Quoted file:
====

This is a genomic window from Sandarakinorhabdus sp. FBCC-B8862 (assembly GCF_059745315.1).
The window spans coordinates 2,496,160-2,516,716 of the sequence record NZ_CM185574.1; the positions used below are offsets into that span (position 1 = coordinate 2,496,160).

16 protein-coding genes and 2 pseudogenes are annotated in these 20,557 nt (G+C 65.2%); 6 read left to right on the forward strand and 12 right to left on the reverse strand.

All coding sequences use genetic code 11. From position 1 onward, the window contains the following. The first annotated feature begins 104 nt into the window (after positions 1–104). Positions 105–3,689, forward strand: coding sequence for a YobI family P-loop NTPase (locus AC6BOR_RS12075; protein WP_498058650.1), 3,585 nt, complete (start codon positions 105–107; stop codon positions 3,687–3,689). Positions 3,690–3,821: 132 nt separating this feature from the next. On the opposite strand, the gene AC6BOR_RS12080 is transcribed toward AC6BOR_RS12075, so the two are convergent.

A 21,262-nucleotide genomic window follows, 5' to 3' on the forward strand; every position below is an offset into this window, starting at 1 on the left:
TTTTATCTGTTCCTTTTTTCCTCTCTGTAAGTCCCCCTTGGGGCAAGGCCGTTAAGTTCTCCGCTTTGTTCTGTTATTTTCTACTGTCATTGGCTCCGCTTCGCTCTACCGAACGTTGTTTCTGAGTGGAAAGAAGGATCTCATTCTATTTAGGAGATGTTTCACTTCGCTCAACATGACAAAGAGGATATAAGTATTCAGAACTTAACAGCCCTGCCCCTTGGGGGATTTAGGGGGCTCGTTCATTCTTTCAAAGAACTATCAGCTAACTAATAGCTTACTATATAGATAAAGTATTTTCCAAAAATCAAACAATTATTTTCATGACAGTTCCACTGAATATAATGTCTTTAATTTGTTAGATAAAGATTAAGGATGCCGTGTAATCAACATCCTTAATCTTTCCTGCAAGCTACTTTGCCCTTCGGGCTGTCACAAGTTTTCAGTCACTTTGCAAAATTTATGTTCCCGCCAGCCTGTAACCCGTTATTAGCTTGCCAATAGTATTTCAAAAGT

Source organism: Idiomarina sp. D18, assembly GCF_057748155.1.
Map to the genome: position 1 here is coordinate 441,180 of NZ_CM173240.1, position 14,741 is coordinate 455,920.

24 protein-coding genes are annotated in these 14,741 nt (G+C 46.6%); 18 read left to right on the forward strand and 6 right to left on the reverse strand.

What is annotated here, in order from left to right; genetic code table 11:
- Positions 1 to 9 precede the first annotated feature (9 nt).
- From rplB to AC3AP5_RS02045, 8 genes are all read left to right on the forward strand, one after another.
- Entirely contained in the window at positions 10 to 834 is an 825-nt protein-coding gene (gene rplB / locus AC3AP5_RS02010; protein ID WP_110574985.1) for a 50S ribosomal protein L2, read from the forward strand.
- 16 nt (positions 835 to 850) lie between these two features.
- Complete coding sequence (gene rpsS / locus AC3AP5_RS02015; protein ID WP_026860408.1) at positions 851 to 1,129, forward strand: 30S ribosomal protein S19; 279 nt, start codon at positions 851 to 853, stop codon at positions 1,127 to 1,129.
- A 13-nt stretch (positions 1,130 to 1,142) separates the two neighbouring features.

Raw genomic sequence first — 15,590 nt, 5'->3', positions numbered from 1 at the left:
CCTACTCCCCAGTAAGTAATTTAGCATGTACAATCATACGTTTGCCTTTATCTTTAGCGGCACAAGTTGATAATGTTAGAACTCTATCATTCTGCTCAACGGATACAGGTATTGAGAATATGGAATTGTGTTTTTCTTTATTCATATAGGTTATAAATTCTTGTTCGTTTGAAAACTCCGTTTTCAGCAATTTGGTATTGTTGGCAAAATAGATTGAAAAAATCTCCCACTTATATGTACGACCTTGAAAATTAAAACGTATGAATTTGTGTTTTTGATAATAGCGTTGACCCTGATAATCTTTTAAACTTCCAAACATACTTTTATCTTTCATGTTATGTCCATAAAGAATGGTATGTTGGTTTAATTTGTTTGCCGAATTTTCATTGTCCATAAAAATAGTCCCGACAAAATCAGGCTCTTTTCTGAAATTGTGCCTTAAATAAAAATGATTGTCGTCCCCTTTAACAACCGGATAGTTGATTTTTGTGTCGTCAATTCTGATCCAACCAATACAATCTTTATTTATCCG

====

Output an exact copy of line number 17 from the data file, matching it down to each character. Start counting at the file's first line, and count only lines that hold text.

Raw genomic sequence first — 15,590 nt, 5'->3', positions numbered from 1 at the left: